2. Complete ‘TABLE 3 Work Areas’ by ticking the boxes that apply at your mine site.EXAMPLESTABLE 3 Work Areas (Tick what work areas apply at your mine site)SURFACE MINEUNDER GROUNDMINEFACILITIES(e.g. quarry, opencut, pit, sand orgravel operation,dredging)(e.g. ground support,access egressventilation)(e.g. workshop,fuel, chemical,explosive storage,generator); ;PLANT /TREATMENTFACILITY(e.g. fixed plant,conveyors, crushers,screens, mobile plant,dredges);ADMINISTRATION(e.g. buildings,structures,weighbridge andother facilities);Example 2 A hard rock quarry that uses explosives, crushes rock, has a laboratory and weighbridgeTABLE 3 Work Areas (Tick what work areas apply at your mine site)SURFACE MINEUNDER GROUNDMINE(e.g. quarry, opencut, pit, sand orgravel operation,dredging)(e.g. ground support,access egressventilation); FACILITIES(e.g. workshop, fuel,chemical ,explosivestorage, generator)PLANT /TREATMENTFACILITY(e.g. fixed plant,conveyors, crushers,screens, mobileplant, dredges) ADMINISTRATION(e.g. buildings,structures,weighbridge andother facilities) Example 3 a sand mine that is worked by a front end loader into a sand dune with no workshop,screening plant or weighbridgeExample 3- TABLE 3 Work Areas (Tick what work areas apply at you mine site)SURFACE MINEUNDER GROUNDMINE(e.g. quarry, opencut, pit, sand orgravel operation,dredging)(e.g. ground support,access egressventilation) ;FACILITIES(e.g. workshop, fuel,chemical ,explosivestorage, generator)PLANT /TREATMENTFACILITY(e.g. fixed plant,conveyors, crushers,screens, mobileplant, dredges);;ADMINISTRATION(e.g. buildings,structures,weighbridge andother facilities);Example 4 An underground mine that uses explosives, crushes ore or rock, with a workshop,screening plant and weighbridgeMine Safety OperationsDocument controller: Mathew BarnesVersion 5.0IGA-019 (TRIM: OUT09/16488)Page 6 of 64December 2009

3. Now go to Table 4 ‘Hazard Type List – Prompts and Energies’ which groups hazardswith similar properties.Using this table, tick the hazard types that exist at the mine and complete therelevant section of the hazard type list.For example if the mine site uses petrol, tick the DUST, CHEMICALS &HAZARDOUS SUBSTANCES box. If the mine does not use explosives then leavethe EXPLOSIVES box blank. If a section is not ticked then record why under the“Reason(s) for not ticking”. It is good practise to record why any section has not beenused e.g. “no explosives on mine site”.TABLE 4 - Hazard Type List Prompts & EnergiesTick if itapplies;Section Chemicals and dusts that can affect health such as silica, asbestos, leadand other dusts.Flammable gases such as acetylene, LPG and methane.Chemical fumes from welding/cutting, grinding, glues, grouts, fuels.Chemicals such as petrol, diesel, oils, degreasers, solvents, chlorine,pesticides, cleaners, paints.Gases such as H2S, CO, CO2, NOx etc, Explosive Dusts such as coaland sulphide ore dusts27 - 30ELECTRICAL ENERGIES Energy from apparatus such as electrical switchboards, control panels,power points, light fittings, switches, power tools, flexible leads, powerboards, generators, etc31 - 32EXPLOSIVES Reason(s) fornot ticking23 - 26DUST, CHEMICALS & HAZARDOUS SUBSTANCES ;PageNo explosives useon siteExplosive transport, storage and handlingExample 5Example 5 (above) shows that the DUST, CHEMICALS & HAZARDOUSSUBSTANCES box is ticked because the mine uses diesel, welds, grinds, etc. TheELECTRICAL ENERGIES box is ticked as the mine uses electricity for power toolsand lighting. This particular mine does not use explosives so the EXPLOSIVES boxis left blank. “No explosives are used on site” has been recorded.It is important to look at all aspects of the mine site and include all work places(offices, buildings, mining areas, stockpiles, plant, treatment facilities, etc) and applyeach of the hazard types to those areas of the mine.4. Now go to Table 5 ‘Work Area versus Hazards’ which is a matrix that has beenprovided to identify the types of hazards that may exist in each work area.Transfer the tick areas from Table 3 ‘Work Areas’ into the top row of Table 5‘Hazards versus Work Area’.Transfer the tick areas from Table 4 ‘Hazard Type List – Prompts and Energies’ intothe first column of Table 5 ‘Hazards versus Work Area’Complete the matrix which will provide a snapshot of hazard types found at yourmine.Mine Safety OperationsDocument controller: Mathew BarnesVersion 5.0IGA-019 (TRIM: OUT09/16488)Page 7 of 64December 2009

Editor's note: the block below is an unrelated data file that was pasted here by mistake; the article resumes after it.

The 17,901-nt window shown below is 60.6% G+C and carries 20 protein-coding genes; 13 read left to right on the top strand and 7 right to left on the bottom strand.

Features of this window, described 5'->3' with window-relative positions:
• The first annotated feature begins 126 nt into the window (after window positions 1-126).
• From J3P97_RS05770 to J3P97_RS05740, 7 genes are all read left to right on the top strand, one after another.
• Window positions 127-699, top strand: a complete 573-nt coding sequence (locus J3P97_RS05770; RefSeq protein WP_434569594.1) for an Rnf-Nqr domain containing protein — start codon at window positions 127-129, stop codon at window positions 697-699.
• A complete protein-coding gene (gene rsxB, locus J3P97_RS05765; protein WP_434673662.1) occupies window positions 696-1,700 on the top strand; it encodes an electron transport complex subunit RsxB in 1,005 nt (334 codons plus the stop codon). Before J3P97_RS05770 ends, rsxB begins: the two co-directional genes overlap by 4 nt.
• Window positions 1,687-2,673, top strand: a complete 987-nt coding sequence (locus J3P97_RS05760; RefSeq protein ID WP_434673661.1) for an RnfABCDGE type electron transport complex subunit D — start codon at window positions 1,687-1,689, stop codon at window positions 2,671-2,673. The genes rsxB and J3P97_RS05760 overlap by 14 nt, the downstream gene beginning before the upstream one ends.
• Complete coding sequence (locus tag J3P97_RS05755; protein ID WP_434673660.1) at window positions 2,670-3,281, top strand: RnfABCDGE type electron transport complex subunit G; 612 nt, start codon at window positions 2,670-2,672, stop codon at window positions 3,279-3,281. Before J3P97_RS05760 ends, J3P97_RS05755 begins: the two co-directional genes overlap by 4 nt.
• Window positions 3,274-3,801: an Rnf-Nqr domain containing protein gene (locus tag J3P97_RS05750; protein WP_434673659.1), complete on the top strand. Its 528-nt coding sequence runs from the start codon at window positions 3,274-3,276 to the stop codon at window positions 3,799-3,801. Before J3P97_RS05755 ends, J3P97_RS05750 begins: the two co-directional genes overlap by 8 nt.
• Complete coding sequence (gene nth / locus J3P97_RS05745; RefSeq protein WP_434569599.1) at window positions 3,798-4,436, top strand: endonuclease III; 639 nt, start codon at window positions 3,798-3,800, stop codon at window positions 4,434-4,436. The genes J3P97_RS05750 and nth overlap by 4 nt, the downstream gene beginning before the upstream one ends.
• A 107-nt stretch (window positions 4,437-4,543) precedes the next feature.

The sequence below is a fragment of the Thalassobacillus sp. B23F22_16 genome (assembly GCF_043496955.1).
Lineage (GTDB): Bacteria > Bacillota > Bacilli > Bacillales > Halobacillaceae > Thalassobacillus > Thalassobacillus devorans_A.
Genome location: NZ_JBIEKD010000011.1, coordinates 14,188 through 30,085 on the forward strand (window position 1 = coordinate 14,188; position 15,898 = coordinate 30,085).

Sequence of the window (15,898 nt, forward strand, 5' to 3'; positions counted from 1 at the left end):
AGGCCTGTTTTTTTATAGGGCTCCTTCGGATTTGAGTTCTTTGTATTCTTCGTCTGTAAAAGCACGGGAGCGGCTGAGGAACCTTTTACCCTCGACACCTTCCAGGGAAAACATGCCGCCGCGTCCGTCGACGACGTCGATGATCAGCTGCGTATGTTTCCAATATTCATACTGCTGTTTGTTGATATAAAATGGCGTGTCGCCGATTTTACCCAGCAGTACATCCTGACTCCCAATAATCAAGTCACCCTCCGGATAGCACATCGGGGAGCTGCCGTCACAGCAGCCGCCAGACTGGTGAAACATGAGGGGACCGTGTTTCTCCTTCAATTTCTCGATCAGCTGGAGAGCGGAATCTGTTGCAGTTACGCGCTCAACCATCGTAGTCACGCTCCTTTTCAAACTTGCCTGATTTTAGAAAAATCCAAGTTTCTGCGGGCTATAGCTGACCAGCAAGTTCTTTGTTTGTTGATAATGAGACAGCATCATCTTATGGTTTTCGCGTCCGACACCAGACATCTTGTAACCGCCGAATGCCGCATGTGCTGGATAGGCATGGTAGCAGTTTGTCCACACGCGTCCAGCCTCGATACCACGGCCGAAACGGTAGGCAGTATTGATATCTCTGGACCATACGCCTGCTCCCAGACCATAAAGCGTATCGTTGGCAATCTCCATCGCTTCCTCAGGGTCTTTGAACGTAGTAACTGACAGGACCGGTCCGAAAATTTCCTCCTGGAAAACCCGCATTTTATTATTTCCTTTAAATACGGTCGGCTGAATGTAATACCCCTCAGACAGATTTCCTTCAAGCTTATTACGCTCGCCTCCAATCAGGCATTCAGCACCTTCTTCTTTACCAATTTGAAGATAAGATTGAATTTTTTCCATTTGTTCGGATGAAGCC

Table 5 Work Area versus HazardSURFACEMINETick the workareas thatapply ÎFACILITIESPLANT /TREATMENTFACILITYADMINISTRATION(e.g. groundsupport, accessegressventilation)(e.g. workshop,fuel, chemical,explosivestorage,generator); ;;;(e.g. quarry,open cut, pit,sand orgraveloperation,dredging)Tick the hazards thatapply ÐUNDERGROUND MINE(e.g. fixed plant,conveyors,crushers,screens, mobileplant, dredges)(e.g. buildings,structures,weighbridge andother facilities)DUST, CHEMICALS &HAZARDOUSSUBSTANCES;; ;; ELECTRICALENERGIES; ;;;EXPLOSIVES GRAVITATIONALENERGIES;; ;;;RADIATIONENERGIES,THERMAL ENERGIESAND FIRES;; ;;;MECHANICALENERGIES;; ;; PRESSURE(FLUIDS/GASES);; ;; WORKENVIRONMENT;; ;;;Example 6 Completed TA